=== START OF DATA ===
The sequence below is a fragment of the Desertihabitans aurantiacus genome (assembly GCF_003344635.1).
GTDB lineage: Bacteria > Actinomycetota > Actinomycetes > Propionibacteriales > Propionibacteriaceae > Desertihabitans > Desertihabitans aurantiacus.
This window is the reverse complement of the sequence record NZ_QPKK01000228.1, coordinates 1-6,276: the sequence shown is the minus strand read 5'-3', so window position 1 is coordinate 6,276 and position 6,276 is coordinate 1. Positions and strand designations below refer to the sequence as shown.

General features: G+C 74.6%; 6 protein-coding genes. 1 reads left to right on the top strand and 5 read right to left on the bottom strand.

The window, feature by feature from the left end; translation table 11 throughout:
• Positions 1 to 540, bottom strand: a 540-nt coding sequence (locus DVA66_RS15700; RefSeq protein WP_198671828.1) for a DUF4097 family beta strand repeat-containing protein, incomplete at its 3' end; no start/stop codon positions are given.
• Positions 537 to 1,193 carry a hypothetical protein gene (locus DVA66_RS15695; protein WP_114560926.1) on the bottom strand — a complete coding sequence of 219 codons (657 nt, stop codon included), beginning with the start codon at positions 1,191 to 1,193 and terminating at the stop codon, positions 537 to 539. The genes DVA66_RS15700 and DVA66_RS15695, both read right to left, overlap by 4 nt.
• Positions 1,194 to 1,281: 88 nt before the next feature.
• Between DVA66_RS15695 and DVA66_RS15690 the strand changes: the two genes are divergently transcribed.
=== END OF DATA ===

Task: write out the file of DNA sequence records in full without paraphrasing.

The sequence below is a fragment of the Desertihabitans aurantiacus genome (assembly GCF_003344635.1).
GTDB lineage: Bacteria > Actinomycetota > Actinomycetes > Propionibacteriales > Propionibacteriaceae > Desertihabitans > Desertihabitans aurantiacus.
This window is the reverse complement of the sequence record NZ_QPKK01000228.1, coordinates 1-6,276: the sequence shown is the minus strand read 5'-3', so window position 1 is coordinate 6,276 and position 6,276 is coordinate 1. Positions and strand designations below refer to the sequence as shown.

General features: G+C 74.6%; 6 protein-coding genes. 1 reads left to right on the top strand and 5 read right to left on the bottom strand.

The window, feature by feature from the left end; translation table 11 throughout:
• Positions 1 to 540, bottom strand: a 540-nt coding sequence (locus DVA66_RS15700; RefSeq protein WP_198671828.1) for a DUF4097 family beta strand repeat-containing protein, incomplete at its 3' end; no start/stop codon positions are given.
• Positions 537 to 1,193 carry a hypothetical protein gene (locus DVA66_RS15695; protein WP_114560926.1) on the bottom strand — a complete coding sequence of 219 codons (657 nt, stop codon included), beginning with the start codon at positions 1,191 to 1,193 and terminating at the stop codon, positions 537 to 539. The genes DVA66_RS15700 and DVA66_RS15695, both read right to left, overlap by 4 nt.
• Positions 1,194 to 1,281: 88 nt before the next feature.
• Between DVA66_RS15695 and DVA66_RS15690 the strand changes: the two genes are divergently transcribed.